McKenzie allowed only three hits, no runs, and pitched around five walks.
But the right-hander began to tire in the sixth, allowing a walk and a single to lead off the inning. Big Sky shortstop Patrick Zimmer snagged consecutive Idaho line drives for a quick two outs, then switched positions with McKenzie.
Back-to-back RBI singles off Zimmer allowed Idaho to score its only two runs of the game, before Riley Way hit the game-ending grounder to McKenzie.
Saturday, Aug. 13
Big Sky 7, Bend, Ore., 1
SAN BERNARDINO, Calif. -- Hello, Williamsport!
Cole McKenzie, Patrick Zimmer and the rest of the Big Sky All-Stars made history by becoming the first Montana team to earn a trip to the Little League World Series -- beating Bend South Little League of Bend, Ore., 7-1 in the championship of the Northwest Regional.
In a game televised live on ESPN beginning at 3 p.m. Mountain time, Zimmer pitched five superb innings and held Oregon to four hits. Zimmer did not allow a run until a solo home run in the fifth inning -- long after the game was decided and Big Sky's ticket to the LLWS in Williamsport, Pa., had been punched.
Big Sky broke open a 1-0 game with six runs in the fourth inning, highlighted by a grand slam by McKenzie. It was the third home run in six games in the regional for McKenzie, who went 3 for 3 on Saturday to finish the tournament with a remarkable .684 batting average (13 for 19) and 11 RBIs.
McKenzie was just as dominant on the mound, finishing 2-0 with a 1.69 earned-run average in two appearances in the tournament.
When McKenzie's grand slam landed just beyond the center-field fence, the final outcome was all but assured. The next batter, Ben Askelson, launched a solo home run to left field for insurance.
McKenzie had three of Big Sky's seven hits in the game. Zimmer, Askelson, Ian Leatherberry and Jet Campbell each had one hit.
Sean Jones relieved Zimmer to record the final three outs, including a strikeout of Noah Yunker that touched off a wild -- and historic -- celebration on the field.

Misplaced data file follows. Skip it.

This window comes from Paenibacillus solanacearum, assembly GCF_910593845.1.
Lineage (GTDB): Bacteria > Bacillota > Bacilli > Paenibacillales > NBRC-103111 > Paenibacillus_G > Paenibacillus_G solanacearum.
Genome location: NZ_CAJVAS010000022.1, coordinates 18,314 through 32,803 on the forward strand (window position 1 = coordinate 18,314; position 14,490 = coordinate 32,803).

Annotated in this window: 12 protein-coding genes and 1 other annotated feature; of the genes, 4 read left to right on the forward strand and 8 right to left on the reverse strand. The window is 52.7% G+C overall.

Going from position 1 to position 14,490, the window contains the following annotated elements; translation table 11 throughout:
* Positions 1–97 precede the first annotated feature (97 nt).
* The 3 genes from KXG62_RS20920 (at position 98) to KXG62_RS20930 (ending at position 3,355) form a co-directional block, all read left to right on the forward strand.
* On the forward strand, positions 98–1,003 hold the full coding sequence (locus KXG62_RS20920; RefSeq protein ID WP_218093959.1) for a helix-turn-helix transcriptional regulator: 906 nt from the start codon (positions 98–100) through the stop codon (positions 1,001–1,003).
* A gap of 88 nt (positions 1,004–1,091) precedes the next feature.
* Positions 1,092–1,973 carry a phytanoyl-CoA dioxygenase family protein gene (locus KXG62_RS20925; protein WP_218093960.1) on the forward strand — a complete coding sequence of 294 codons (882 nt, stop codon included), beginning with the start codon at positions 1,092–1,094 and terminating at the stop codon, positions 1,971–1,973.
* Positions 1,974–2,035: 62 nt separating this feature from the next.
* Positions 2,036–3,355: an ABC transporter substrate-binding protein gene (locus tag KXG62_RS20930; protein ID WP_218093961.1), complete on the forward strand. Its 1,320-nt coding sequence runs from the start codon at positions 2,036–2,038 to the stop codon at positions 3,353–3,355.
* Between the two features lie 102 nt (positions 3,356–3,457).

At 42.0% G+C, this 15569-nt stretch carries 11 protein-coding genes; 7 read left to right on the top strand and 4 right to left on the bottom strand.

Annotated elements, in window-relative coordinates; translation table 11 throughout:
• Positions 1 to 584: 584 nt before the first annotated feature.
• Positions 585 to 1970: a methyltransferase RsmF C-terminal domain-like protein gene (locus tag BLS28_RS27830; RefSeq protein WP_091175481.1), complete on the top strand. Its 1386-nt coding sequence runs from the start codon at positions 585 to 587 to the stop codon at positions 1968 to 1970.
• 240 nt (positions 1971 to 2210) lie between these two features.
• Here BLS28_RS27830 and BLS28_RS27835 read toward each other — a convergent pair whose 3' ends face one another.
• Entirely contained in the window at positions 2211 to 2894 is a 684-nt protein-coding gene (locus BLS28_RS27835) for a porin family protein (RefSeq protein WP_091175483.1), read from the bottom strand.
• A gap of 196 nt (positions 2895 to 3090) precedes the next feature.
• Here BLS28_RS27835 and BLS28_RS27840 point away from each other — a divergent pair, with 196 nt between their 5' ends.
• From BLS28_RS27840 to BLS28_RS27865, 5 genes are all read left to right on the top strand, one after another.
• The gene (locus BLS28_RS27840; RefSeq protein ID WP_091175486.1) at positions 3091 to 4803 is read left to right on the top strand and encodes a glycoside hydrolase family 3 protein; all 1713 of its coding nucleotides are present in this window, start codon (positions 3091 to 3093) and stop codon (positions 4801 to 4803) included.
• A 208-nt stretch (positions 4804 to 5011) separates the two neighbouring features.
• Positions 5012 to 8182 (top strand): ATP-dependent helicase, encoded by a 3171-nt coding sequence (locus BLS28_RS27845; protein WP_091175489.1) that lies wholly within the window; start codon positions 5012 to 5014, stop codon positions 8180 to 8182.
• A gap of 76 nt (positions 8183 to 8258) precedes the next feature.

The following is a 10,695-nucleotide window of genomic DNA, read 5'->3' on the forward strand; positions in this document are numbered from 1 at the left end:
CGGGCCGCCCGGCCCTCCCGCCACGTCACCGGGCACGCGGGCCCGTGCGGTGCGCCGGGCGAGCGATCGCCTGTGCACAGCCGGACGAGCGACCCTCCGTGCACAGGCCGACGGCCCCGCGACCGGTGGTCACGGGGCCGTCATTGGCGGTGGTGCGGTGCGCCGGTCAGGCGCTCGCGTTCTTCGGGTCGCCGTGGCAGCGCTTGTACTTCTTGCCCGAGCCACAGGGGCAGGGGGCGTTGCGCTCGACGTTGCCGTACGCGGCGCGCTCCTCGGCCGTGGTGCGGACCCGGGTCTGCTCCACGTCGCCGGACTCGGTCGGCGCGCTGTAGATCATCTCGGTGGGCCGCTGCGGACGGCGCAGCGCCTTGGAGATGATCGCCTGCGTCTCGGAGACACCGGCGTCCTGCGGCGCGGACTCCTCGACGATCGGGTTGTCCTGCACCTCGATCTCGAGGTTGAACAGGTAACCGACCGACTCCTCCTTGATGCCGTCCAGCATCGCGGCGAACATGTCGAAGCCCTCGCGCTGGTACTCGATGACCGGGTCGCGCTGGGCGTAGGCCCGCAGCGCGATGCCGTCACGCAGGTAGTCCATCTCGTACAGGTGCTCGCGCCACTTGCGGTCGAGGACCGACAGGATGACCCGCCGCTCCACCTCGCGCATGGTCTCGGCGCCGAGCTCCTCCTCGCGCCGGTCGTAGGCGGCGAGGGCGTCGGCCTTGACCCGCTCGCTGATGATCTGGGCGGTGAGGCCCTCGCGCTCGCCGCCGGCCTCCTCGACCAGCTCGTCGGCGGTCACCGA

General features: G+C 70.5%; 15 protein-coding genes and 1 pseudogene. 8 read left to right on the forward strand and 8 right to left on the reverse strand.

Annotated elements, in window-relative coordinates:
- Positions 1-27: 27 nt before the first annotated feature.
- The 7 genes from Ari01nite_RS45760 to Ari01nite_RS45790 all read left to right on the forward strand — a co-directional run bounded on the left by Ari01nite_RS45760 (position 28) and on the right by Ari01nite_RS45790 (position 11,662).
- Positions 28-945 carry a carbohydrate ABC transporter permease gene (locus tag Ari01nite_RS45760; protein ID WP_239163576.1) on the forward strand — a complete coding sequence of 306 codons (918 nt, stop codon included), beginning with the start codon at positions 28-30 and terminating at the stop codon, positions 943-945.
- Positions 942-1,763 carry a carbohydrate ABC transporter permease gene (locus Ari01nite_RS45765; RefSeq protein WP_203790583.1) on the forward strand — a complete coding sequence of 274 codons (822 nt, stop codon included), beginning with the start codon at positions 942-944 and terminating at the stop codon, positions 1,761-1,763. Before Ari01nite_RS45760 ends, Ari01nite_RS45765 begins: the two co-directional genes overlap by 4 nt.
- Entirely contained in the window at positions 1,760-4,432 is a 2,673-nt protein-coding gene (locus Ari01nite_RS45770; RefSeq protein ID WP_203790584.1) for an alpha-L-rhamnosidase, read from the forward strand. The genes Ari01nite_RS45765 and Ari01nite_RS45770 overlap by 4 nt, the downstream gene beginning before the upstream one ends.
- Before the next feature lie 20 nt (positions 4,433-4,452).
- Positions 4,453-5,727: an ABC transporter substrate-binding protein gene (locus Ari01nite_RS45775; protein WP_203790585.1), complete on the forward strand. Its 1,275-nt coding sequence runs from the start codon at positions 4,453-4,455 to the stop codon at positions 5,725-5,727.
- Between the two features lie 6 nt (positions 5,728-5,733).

Thursday, Aug. 28
Big Sky 6, Rapid City, S.D., 4
WILLIAMSPORT, Pa. -- Five days after making history by winning the regional, and four days after a cross-country flight from California to Pennsylvania, the Big Sky boys were at it again.
The uniforms changed from Big Sky's regular uniforms of blue-and-white with red trim to the official LLWS Northwest Region uniforms of yellow-and-white with black trim.
But the results remained the same.
A five-run fourth inning lifted Big Sky to a 6-4 win over the Midwest Region champions from Rapid City, S.D., in front of 11,400 fans at Lamade Stadium in the opening round of the 65th annual Little League World Series.
In a game televised live on ESPN beginning at 1 p.m. Mountain time, Big Sky loaded the bases on two walks and a hit batsman in the fourth inning. Connor Kieckbusch then blooped a single to center field to score two runs, and Cole McKenzie followed with an opposite-field laser to the wall in left-center for a two-run double.
On the mound, McKenzie allowed six hits and four earned runs in five innings while striking out three. Three of those runs came off of solo home runs, including two by Erik Petry.
"I just forget about it, really," McKenzie said. "We always stay in the game, no matter what happens. We're a tough team."
His pitching performance was aided by some great defense, including two diving plays by Kieckbusch.
"I felt nervous at first because we're in Williamsport," said Kieckbusch. "I didn't know what to expect, but now I feel more excited than nervous. As the game went on I kind of relaxed."
McKenzie had two of Big Sky's four hits in the game. Kieckbusch and Brock MacDonald each had one hit.
Sean Jones pitched a perfect sixth inning to close out the game.
Sunday, Aug. 21
Big Sky 3, Lafayette, La., 1
WILLIAMSPORT, Pa. -- Two up, two down.
Patrick Zimmer pitched five shutout innings and made a heads-up defensive play to end the game as Big Sky won its second straight in the 65th annual Little League World Series, 2-0 over the Southwest Region champions from Lafayette, La., in front of 10,555 fans at Lamade Stadium.
In a game televised live on ABC beginning at noon Mountain time, Ben Askelson hit a two-run double in the third inning - foreshadowing a much bigger clutch hit to come three nights later.
"During my first at bat, I was anxious and took some bad cuts," said Askelson. "But I tried to stay relaxed and just waited for a fastball."
Askelson's RBIs provided all the run support Zimmer needed. He held Lafayette to just four hits and did not allow a runner past second base.
"He just throws strikes and hits his spots," said Big Sky coach Gene Carlson of Zimmer. "That's important at this level."
Big Sky closer Sean Jones allowed one run in the sixth on a hit, an error and a wild pitch. But with a runner on second and two outs, Zimmer sealed the deal.